The session was led by Syd King (he/they), the Disabled PTO for the Students’ Union. Chair of the Disabled Students’ Society & Disability Representative for the National Union of Students and covered the topic of Accessibility in Academia. With 19% of students at the University of Manchester being DASS registered (and more being disabled), accessibility in academia is an important area that every academic needs to proactively consider. Accessibility is defined as “the design of products, devices, services, vehicles, or environments so as to be used by disabled people. The concept of accessible design and practise of accessible development ensures both “direct access” (i.e. unassisted) and “indirect access” meaning compatibility with a disabled person’s reasonable adjustments“. The session covered types of disabilities, common reasonable adjustments in Universities, common barriers to accessible academia, how the University of Manchester is doing from a student perspective & best practise in teaching. 

Areas of improvement for the University identified were:

  • Assessment design & delivery
  • Ensuring teaching regarding disabilities & mental health issues is accurate and sensitive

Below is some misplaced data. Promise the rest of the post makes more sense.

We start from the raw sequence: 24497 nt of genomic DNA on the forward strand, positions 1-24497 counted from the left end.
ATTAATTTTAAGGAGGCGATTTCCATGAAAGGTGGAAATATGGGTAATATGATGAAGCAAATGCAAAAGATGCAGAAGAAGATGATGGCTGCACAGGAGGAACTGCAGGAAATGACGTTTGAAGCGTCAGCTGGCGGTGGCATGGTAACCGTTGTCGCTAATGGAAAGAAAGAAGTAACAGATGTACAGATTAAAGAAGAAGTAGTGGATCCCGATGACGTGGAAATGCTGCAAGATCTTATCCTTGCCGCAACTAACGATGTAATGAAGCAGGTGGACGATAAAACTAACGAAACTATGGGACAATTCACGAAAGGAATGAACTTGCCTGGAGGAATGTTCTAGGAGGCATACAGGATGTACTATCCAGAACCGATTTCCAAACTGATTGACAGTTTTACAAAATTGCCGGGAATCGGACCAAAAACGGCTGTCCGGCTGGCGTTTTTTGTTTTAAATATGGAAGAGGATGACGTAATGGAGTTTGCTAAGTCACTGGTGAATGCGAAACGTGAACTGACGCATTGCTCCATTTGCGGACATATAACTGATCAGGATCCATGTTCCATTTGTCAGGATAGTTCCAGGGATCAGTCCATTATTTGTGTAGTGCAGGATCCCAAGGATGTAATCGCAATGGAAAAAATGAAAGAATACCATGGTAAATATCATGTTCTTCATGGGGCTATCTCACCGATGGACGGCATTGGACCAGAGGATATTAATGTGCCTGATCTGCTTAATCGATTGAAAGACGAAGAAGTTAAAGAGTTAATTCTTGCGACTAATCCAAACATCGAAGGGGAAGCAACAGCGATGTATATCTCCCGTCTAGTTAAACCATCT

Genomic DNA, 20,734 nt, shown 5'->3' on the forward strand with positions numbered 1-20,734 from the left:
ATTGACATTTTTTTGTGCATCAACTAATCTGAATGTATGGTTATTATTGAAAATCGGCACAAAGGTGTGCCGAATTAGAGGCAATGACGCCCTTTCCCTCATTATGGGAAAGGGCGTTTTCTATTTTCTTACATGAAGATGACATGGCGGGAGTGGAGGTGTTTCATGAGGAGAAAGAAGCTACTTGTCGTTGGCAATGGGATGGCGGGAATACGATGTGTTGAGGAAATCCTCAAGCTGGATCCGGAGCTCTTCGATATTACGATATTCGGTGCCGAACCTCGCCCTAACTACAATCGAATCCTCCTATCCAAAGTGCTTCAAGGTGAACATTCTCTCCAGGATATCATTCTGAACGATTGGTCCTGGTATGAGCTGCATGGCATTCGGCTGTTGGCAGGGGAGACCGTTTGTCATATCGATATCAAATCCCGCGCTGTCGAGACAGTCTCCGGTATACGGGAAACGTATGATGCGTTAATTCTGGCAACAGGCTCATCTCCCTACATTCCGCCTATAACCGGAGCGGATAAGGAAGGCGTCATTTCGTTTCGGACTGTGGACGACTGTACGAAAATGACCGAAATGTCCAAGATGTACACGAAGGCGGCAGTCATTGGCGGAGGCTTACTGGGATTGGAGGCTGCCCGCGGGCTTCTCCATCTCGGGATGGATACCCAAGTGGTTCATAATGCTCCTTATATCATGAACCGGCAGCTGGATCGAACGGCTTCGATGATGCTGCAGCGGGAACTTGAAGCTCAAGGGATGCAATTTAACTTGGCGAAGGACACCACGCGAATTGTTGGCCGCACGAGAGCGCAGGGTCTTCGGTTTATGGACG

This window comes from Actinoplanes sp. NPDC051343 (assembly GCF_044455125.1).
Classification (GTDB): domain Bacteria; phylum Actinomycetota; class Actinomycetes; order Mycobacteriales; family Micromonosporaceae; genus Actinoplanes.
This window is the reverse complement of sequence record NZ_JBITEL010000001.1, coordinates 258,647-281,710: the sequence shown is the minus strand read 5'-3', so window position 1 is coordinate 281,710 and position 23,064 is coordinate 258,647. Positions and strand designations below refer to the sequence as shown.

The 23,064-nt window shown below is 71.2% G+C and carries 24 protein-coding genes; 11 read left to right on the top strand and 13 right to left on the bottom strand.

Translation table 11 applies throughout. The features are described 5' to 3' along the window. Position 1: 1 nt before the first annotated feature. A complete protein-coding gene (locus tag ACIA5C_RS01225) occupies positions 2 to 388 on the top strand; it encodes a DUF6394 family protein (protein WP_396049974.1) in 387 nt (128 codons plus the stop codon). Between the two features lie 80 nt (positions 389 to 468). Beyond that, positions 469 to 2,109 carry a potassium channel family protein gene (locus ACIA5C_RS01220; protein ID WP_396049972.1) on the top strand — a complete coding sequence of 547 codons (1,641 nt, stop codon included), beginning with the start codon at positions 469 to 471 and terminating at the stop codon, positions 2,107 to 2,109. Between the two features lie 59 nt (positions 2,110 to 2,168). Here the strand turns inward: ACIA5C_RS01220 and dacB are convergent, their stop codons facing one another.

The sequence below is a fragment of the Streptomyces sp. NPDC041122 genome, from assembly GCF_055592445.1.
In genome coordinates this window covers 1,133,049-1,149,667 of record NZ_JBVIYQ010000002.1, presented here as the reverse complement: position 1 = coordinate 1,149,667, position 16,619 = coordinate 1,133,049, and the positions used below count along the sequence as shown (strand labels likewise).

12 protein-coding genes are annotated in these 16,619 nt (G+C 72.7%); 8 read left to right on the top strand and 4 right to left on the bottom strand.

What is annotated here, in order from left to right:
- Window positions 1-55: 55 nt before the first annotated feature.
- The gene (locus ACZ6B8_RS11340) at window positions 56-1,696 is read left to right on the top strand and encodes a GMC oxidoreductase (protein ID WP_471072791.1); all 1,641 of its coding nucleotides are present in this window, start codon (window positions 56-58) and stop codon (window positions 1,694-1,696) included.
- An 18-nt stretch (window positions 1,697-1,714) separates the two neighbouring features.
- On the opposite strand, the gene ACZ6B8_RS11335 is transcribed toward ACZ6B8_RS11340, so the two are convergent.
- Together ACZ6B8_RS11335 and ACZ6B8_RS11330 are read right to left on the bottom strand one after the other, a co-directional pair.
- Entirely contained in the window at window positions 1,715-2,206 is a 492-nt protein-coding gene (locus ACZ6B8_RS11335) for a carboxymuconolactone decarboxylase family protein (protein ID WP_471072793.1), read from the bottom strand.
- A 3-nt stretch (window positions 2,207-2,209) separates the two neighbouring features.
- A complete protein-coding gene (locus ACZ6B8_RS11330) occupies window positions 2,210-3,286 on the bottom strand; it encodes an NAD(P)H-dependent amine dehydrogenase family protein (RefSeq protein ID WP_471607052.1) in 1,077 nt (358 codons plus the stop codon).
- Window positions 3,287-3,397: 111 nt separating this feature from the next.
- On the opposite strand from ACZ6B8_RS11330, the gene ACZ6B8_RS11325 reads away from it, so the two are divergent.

• Ensuring individual academics try their best to fulfil basic access needs, and do not rely on DASS where possible
  • Increasing accessibility of lecture content & handouts, both in-person and online

At the beginning of the session, participants were presented with four options and rated how confident they felt with proving accessible educational content:

  • 0% rated that they were Very Confident, defined as ‘every disabled person can access my content’
  • 83.33% rated that they were Quite Confident, defined as ‘most disabled people can access my content but not all’
  • 16.67% rated that they were Not Very Confident, defined as ‘most disabled people cannot access my content’
  • 0% rated that they were Totally Lost, defined as ‘I have no idea how to make accessible content, please help!’

At the end of the session, participants were asked to re-rate their confidence:

Feedback from participants who voted that they were Quite Confident (vs Very Confident) included that participants knew they had more to learn – emphasising upon a part of the masterclass in which Syd stated that Accessibility is a constant work in progress, and cannot be taught fully in 2 hours.

Accessible Academia